I am a private tutor and some of my students are in university with homework assignments that count for marks. Is it academic misconduct to help them with homework that they will be submitting even if I am using Socratic questioning and making sure that what they produce is mostly of their own thought process?

I was also a teaching assistant for a 100 level physics course and we would hold homework help sessions and directly help students with graded problems, but somehow because it's not part of a course I'm just not sure if it's still kosher.


It is unethical to do their work for them. It is certainly ethical to teach them how to do their work. But somewhere in between those is a dividing line so it takes some finesse.

Ideally, as a professor, when a student asks for help on an assignment, I'll try to determine why they have a block that is holding them back and then try to clear that block with some minimal hint that lets them have an insight. Of course, this requires a back and forth conversation to discover what they have tried and why they have taken the approach they have done. It also assumes that they have made some initial effort before you start.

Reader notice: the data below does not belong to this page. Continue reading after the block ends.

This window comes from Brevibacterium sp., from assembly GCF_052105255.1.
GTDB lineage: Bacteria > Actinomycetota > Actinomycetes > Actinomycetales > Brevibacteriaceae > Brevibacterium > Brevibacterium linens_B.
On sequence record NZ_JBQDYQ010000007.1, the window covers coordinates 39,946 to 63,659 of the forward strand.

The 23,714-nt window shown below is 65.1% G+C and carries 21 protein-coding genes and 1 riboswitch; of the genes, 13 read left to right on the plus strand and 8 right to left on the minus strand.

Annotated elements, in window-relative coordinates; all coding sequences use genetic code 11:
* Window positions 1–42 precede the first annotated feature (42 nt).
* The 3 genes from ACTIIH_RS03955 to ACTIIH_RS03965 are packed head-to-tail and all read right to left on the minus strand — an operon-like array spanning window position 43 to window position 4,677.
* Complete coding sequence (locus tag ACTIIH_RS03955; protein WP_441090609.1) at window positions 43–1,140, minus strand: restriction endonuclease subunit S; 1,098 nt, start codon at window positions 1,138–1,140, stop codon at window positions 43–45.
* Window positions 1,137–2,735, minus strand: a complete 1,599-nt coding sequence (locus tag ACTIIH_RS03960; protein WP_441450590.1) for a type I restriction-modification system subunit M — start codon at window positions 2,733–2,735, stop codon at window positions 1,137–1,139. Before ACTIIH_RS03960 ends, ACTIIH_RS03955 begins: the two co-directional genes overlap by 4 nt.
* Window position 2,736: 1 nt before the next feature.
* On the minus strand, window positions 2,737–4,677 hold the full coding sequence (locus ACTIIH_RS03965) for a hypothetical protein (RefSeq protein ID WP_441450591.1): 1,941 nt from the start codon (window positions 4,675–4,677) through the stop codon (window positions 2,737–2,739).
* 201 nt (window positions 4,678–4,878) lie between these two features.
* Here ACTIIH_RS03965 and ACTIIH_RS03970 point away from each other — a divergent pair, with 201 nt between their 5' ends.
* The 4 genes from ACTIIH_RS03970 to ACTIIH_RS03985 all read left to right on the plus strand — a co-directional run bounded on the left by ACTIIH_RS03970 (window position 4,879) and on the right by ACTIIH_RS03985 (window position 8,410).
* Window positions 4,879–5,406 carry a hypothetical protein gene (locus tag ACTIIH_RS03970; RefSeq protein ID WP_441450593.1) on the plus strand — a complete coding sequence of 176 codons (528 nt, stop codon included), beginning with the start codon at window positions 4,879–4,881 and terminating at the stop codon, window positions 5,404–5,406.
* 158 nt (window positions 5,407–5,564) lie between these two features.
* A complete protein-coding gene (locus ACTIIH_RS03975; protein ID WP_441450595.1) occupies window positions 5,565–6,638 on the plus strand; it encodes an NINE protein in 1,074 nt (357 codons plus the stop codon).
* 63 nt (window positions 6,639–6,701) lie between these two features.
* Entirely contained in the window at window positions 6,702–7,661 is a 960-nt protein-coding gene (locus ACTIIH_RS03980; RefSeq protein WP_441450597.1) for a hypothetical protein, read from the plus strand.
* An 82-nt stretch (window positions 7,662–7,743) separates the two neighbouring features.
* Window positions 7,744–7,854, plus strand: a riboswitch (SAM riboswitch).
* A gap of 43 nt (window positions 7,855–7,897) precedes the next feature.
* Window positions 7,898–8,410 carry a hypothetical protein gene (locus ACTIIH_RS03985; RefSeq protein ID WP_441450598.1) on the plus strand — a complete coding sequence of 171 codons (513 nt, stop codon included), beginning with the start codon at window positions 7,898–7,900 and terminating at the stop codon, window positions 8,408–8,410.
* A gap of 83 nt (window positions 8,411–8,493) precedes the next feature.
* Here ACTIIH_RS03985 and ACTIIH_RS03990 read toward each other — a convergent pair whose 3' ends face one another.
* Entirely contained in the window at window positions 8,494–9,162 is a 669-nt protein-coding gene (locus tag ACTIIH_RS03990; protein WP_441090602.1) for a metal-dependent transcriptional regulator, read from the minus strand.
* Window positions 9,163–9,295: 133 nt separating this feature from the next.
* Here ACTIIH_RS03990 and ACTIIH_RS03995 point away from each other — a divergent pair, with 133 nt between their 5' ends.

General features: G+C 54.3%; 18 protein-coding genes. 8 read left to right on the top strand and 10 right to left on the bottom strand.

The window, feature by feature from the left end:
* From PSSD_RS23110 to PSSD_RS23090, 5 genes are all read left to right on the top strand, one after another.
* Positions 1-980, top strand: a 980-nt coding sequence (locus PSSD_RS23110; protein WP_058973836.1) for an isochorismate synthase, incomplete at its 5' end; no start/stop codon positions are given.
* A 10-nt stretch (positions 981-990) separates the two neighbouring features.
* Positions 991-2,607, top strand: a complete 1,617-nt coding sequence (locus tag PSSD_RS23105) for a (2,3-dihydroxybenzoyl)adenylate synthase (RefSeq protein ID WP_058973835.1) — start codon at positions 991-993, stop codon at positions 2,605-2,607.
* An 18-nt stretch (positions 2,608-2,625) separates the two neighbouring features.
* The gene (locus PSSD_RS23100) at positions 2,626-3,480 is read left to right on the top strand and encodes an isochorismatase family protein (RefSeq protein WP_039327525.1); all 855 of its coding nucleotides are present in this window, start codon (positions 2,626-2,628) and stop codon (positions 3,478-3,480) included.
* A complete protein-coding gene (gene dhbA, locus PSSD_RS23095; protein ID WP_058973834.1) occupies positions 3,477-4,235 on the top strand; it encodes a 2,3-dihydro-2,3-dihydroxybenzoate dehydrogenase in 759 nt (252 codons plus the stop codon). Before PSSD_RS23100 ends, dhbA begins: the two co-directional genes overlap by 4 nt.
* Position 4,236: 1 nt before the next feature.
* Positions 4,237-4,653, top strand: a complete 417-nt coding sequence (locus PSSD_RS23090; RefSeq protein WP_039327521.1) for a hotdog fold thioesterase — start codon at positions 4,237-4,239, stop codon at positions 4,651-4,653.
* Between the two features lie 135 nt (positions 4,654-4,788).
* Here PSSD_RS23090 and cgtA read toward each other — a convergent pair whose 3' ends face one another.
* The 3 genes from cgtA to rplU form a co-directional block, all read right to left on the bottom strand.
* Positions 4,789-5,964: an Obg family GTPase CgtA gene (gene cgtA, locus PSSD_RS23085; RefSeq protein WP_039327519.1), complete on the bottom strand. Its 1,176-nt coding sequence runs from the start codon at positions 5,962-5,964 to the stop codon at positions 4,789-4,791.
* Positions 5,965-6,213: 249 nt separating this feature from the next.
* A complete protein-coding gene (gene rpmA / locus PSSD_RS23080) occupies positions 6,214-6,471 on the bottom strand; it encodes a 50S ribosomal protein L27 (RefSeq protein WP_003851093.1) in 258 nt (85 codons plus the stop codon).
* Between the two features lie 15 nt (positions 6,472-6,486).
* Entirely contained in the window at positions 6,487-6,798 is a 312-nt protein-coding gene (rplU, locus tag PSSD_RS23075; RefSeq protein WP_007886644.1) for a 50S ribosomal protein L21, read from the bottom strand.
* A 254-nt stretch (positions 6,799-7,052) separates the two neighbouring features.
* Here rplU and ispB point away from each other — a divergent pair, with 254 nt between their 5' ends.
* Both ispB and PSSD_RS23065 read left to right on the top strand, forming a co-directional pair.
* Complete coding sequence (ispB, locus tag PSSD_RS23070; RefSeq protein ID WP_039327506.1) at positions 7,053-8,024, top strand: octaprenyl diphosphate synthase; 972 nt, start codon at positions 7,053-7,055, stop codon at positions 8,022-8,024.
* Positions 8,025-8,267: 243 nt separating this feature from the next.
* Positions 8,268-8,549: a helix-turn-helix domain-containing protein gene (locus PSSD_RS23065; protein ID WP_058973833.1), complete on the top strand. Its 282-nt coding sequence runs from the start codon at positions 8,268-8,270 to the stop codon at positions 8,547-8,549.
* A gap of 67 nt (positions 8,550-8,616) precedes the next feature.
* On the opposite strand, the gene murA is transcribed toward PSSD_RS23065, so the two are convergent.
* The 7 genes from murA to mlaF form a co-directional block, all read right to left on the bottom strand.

For a tutor, especially one who could be in contact with the professor, it is actually easier than for the professor or a TA, since the scale is 1-1, rather than many-1. A professor may not have time to follow through with each needy student according to the ideal.

But, as long as you stay focused on the learning and unblocking then you should be fine.

  • This took me a while to get used to, as my "back and forth" conversation almost always ended up with me walking them through the problem. – MathIsLife12 May 9 at 4:47

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